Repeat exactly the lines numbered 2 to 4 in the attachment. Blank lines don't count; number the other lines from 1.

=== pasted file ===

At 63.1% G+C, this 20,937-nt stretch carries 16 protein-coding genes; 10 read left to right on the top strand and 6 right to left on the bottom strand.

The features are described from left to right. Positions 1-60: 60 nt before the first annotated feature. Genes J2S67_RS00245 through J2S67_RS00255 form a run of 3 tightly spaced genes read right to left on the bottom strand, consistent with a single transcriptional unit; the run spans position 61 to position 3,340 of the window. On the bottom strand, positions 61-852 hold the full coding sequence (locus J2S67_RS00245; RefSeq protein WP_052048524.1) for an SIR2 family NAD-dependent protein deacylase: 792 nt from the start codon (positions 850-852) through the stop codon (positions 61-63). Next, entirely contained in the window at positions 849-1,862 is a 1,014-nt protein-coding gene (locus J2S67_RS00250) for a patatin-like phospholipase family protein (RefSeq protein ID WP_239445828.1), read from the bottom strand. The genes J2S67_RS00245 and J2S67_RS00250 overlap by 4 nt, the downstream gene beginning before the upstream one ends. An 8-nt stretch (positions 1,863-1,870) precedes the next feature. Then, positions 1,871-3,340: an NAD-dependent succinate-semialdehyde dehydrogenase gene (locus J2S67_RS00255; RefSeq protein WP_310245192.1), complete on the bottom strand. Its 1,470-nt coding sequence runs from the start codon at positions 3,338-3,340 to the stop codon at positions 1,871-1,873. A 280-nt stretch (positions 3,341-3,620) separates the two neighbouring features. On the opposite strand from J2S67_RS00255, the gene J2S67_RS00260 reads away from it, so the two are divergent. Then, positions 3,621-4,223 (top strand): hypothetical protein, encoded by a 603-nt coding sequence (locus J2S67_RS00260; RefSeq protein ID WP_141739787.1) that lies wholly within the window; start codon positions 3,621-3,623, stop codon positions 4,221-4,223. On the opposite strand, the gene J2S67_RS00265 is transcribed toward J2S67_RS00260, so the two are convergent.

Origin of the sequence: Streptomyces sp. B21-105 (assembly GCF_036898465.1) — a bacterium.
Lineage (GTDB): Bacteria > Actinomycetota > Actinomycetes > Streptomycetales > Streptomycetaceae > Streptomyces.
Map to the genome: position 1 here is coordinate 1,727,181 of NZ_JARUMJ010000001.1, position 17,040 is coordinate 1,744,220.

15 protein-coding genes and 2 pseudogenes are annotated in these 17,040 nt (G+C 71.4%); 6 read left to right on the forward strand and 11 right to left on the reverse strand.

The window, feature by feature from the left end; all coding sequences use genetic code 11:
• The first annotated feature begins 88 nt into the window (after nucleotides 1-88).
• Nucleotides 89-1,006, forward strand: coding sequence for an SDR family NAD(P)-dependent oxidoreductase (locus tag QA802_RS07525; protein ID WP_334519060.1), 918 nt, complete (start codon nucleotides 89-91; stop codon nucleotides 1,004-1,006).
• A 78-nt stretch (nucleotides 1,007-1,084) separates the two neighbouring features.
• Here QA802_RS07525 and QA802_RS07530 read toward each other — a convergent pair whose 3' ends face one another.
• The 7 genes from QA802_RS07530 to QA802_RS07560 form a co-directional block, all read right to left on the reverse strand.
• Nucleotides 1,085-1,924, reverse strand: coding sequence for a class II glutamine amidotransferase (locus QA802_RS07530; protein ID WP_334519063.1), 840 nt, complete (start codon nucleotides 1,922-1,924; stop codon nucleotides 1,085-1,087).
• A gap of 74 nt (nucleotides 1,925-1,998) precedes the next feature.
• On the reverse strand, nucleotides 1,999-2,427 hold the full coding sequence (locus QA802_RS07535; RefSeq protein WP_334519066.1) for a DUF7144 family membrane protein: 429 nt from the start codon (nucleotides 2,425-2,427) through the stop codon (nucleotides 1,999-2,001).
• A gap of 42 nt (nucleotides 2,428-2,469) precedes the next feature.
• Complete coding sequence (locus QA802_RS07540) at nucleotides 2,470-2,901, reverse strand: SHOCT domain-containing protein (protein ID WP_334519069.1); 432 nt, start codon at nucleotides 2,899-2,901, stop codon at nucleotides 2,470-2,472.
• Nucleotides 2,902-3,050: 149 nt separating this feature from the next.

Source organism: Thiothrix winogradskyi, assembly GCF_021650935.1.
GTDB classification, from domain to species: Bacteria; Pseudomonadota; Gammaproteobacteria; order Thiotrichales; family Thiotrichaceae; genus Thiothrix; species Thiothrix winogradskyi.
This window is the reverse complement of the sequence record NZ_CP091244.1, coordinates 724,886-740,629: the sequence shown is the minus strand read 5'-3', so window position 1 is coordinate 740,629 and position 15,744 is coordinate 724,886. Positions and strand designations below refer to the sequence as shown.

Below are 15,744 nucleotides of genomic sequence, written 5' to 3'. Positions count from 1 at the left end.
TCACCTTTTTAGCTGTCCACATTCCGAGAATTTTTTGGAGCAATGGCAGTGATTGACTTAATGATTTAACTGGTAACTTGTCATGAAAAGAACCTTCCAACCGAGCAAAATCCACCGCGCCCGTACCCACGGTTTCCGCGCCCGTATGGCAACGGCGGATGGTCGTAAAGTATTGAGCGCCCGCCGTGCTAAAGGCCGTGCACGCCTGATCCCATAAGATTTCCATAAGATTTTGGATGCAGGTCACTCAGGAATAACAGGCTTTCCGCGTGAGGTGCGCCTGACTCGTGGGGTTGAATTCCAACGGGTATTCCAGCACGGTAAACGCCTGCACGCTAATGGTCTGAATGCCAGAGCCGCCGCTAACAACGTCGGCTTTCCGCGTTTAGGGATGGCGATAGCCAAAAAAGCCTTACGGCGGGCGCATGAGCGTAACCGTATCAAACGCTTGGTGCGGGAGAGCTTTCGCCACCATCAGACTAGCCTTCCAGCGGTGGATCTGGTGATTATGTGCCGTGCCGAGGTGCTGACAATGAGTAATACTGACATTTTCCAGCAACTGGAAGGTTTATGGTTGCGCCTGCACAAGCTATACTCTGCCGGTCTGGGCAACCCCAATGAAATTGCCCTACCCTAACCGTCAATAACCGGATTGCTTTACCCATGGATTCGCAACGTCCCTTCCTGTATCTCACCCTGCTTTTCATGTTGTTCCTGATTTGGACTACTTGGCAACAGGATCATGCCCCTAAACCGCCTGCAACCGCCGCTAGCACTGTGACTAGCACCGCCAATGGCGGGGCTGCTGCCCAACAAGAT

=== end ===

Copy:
The features are described from left to right. Positions 1-60: 60 nt before the first annotated feature. Genes J2S67_RS00245 through J2S67_RS00255 form a run of 3 tightly spaced genes read right to left on the bottom strand, consistent with a single transcriptional unit; the run spans position 61 to position 3,340 of the window. On the bottom strand, positions 61-852 hold the full coding sequence (locus J2S67_RS00245; RefSeq protein WP_052048524.1) for an SIR2 family NAD-dependent protein deacylase: 792 nt from the start codon (positions 850-852) through the stop codon (positions 61-63). Next, entirely contained in the window at positions 849-1,862 is a 1,014-nt protein-coding gene (locus J2S67_RS00250) for a patatin-like phospholipase family protein (RefSeq protein ID WP_239445828.1), read from the bottom strand. The genes J2S67_RS00245 and J2S67_RS00250 overlap by 4 nt, the downstream gene beginning before the upstream one ends. An 8-nt stretch (positions 1,863-1,870) precedes the next feature. Then, positions 1,871-3,340: an NAD-dependent succinate-semialdehyde dehydrogenase gene (locus J2S67_RS00255; RefSeq protein WP_310245192.1), complete on the bottom strand. Its 1,470-nt coding sequence runs from the start codon at positions 3,338-3,340 to the stop codon at positions 1,871-1,873. A 280-nt stretch (positions 3,341-3,620) separates the two neighbouring features. On the opposite strand from J2S67_RS00255, the gene J2S67_RS00260 reads away from it, so the two are divergent. Then, positions 3,621-4,223 (top strand): hypothetical protein, encoded by a 603-nt coding sequence (locus J2S67_RS00260; RefSeq protein ID WP_141739787.1) that lies wholly within the window; start codon positions 3,621-3,623, stop codon positions 4,221-4,223. On the opposite strand, the gene J2S67_RS00265 is transcribed toward J2S67_RS00260, so the two are convergent.

Origin of the sequence: Streptomyces sp. B21-105 (assembly GCF_036898465.1) — a bacterium.
Lineage (GTDB): Bacteria > Actinomycetota > Actinomycetes > Streptomycetales > Streptomycetaceae > Streptomyces.